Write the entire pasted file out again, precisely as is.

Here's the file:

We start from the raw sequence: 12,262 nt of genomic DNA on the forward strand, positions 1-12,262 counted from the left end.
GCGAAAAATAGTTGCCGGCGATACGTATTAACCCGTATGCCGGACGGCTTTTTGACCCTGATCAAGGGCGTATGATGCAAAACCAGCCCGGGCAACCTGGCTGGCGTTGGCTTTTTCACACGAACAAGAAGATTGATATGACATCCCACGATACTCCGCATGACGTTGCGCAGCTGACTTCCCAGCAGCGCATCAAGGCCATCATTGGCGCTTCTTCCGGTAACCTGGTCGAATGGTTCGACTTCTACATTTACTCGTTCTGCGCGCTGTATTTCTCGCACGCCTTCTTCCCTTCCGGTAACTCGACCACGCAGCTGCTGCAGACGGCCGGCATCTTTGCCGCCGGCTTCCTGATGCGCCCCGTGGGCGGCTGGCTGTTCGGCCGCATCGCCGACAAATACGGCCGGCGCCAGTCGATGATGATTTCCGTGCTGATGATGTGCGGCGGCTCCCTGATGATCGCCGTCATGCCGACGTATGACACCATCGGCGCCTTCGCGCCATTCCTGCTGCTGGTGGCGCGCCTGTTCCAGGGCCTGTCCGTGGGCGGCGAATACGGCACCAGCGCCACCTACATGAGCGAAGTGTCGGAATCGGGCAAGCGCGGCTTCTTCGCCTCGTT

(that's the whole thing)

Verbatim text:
We start from the raw sequence: 12,262 nt of genomic DNA on the forward strand, positions 1-12,262 counted from the left end.
GCGAAAAATAGTTGCCGGCGATACGTATTAACCCGTATGCCGGACGGCTTTTTGACCCTGATCAAGGGCGTATGATGCAAAACCAGCCCGGGCAACCTGGCTGGCGTTGGCTTTTTCACACGAACAAGAAGATTGATATGACATCCCACGATACTCCGCATGACGTTGCGCAGCTGACTTCCCAGCAGCGCATCAAGGCCATCATTGGCGCTTCTTCCGGTAACCTGGTCGAATGGTTCGACTTCTACATTTACTCGTTCTGCGCGCTGTATTTCTCGCACGCCTTCTTCCCTTCCGGTAACTCGACCACGCAGCTGCTGCAGACGGCCGGCATCTTTGCCGCCGGCTTCCTGATGCGCCCCGTGGGCGGCTGGCTGTTCGGCCGCATCGCCGACAAATACGGCCGGCGCCAGTCGATGATGATTTCCGTGCTGATGATGTGCGGCGGCTCCCTGATGATCGCCGTCATGCCGACGTATGACACCATCGGCGCCTTCGCGCCATTCCTGCTGCTGGTGGCGCGCCTGTTCCAGGGCCTGTCCGTGGGCGGCGAATACGGCACCAGCGCCACCTACATGAGCGAAGTGTCGGAATCGGGCAAGCGCGGCTTCTTCGCCTCGTT